How Are They Progressing? - ACS Publications

M&m. Arnold M. Hartley. Fred C. Anson. Merck Fellows—. How Are They Progressing? Probably few educators and scien- tists would disagree with the the...
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Merck Fellows—

H o w Are They Progressing? Probably few educators and scien­ tists would disagree with the thesis t h a t men of unusual aptitudes nearly al­ ways give evidence of their potential long before the fruits of t h a t potential are realized. Nevertheless, it is always reassuring to obtain concrete evidence to support this truism. The annual Merck Graduate Fellowships in Analyt­ ical Chemistry, sponsored b y Merck and Company, were administered by ACS's Division of Analytical Chemistry through a special Merck Graduate Fel­ lowship Committee. The first of these was awarded in 1949, and since then eight additional awards were made before the Fellow­

ship was discontinued in 1958. The scholarship provided a nostrings-attached grant of $2500 for one year of graduate work to be performed by a student of the committee's choice. Terms stipulated in p a r t as follows: " T h e ACS Awards Committee will award the fellowship to t h a t nominee whom it judges likely to contribute most to the advancement of the theory and practice of the science of analytical chemistry, not merely during the tenure of the fellowship but in his future career." Obviously, wording of this kind is not calculated to make the com­ mittee members forget their choice as

soon as his tenure ends. Certainly re­ ceiving the award is a great honor from the recipient's point of view. But in making its choice the committee is stressing a man's future potential—and surely it must be a source of no little satisfaction when the men it selects justify its expectations. On the basis of subsequent accom­ plishments of the nine Merck Fellow­ ship recipients, members of the selec­ tion committee and the sponsor, Merck & Co., have reason to be proud. Here, then, is a resume of the ac­ complishments of the Merck Fellows subsequent to their receiving the awards.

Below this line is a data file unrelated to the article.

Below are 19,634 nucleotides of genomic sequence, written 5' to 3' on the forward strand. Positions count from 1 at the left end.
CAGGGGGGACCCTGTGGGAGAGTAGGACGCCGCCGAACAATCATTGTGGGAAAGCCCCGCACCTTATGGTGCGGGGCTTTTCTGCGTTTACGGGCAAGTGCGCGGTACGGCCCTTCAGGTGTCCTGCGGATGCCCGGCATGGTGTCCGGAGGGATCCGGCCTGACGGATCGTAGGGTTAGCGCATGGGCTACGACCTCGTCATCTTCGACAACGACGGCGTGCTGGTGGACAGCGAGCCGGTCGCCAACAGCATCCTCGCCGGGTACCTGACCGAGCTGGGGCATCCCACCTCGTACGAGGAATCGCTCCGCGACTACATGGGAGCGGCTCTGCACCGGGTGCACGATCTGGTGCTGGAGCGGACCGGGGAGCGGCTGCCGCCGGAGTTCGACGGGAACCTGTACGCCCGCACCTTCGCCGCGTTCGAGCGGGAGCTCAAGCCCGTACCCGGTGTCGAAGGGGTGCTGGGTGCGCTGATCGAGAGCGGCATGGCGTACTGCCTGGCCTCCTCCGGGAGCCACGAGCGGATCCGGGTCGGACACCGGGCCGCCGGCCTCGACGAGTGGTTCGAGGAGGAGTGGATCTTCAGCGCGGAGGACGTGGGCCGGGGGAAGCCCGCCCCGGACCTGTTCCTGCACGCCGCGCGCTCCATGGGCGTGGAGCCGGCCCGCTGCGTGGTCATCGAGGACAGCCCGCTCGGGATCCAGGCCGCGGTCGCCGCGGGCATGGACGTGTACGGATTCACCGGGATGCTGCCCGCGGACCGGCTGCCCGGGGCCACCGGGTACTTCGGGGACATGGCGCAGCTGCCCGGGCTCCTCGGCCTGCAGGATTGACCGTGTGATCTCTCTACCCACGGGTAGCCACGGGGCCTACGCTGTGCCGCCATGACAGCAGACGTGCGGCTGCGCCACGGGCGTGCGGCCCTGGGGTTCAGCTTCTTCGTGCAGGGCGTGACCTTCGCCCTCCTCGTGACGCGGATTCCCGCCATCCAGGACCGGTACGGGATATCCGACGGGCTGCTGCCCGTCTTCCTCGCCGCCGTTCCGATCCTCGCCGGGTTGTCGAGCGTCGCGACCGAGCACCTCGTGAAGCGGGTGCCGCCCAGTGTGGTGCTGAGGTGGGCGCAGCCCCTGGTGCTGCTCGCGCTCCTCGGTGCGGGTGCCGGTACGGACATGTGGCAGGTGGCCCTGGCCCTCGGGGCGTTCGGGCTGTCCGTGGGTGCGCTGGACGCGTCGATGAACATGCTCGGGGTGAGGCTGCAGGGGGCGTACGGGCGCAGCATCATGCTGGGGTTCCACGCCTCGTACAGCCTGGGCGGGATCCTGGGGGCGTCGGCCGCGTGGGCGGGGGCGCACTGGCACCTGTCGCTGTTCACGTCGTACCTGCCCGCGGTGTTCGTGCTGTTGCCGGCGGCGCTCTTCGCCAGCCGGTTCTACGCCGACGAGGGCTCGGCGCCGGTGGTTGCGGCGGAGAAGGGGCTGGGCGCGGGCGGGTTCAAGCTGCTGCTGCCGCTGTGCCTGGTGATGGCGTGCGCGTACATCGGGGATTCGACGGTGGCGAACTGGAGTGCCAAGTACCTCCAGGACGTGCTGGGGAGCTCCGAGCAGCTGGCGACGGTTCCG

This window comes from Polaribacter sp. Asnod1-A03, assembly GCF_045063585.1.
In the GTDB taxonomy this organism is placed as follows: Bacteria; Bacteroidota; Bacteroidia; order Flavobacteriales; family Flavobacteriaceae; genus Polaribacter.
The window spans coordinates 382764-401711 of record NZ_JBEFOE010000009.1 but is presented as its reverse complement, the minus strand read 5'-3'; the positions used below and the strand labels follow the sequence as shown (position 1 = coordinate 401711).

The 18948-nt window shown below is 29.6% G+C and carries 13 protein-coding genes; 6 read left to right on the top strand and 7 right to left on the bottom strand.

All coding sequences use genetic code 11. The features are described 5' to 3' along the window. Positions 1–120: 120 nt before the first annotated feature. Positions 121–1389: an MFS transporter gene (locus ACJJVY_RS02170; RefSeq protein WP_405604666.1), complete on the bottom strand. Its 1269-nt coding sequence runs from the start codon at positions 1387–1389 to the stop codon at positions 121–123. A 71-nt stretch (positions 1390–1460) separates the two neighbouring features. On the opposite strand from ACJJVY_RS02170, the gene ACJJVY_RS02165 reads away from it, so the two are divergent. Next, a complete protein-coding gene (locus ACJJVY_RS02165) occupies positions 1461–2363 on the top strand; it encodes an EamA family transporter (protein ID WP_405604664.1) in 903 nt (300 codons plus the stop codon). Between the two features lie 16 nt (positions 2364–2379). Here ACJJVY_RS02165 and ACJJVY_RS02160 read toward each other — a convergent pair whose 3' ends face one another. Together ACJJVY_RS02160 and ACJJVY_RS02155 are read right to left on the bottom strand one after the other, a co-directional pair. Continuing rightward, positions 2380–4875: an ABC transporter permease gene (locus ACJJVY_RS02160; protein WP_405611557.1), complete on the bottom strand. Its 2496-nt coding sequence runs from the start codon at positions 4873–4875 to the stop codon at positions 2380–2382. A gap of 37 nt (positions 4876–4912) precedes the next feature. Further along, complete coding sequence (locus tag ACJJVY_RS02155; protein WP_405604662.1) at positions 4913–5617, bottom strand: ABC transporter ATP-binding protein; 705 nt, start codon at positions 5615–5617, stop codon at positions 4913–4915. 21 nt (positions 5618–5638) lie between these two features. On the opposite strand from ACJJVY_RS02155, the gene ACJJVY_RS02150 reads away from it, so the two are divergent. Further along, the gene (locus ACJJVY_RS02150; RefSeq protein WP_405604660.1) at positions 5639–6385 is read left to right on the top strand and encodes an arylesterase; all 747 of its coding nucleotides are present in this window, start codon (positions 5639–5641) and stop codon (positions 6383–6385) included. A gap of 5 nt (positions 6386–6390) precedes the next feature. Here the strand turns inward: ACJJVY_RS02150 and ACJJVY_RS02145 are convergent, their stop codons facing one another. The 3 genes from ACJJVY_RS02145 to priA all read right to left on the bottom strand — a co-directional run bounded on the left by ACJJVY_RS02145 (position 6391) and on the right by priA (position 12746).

Paul S. F a r r i n g t o n . I 9 4 9 - 5 0 . Received his Ph.D. from C a l i f o r n i a Institute of Tech­ nology, where he studied under Ε. Η . Swift; currently Associate Professor of Chemistry at U C L A , on leave to do research on electrode processes at Max Planck Institut fur Meta IIforschung, Stuttgart, Germany; has published 16 papers, five resulting f r o m thesis, since re­ ceiving fellowship; has presented four papers before A C S national meetings, and one be­ f o r e the National A c a d e m y of Sciences; served as f a c u l t y sponsor of U C L A student affiliate of A C S , chairman of H i g h School

Contest Committee of A C S Southern C a l i ­ fornia Section, councilor f o r local section and member of A C S special award committee; chairman of the C o m m i t t e e on Undergradu­ ate Scholarships and Prizes at U C L A ; Asso­ ciate Director of National Science Founda­ t i o n Summer Institute for H i g h School Sci­ ence Teachers; 1957-58; p a r t i c i p a n t in first Southern C a l i f o r n i a Industry-Education C o n ­ ference, 1957; recipient of John Simon G u g ­ genheim Memorial Foundation Fellowship, 1958-59 {to do current work at Max Planck Institut); two of his students have completed

Ph.D. work, and four additional students are currently doing graduate research in a n a l y t i ­ cal chemistry.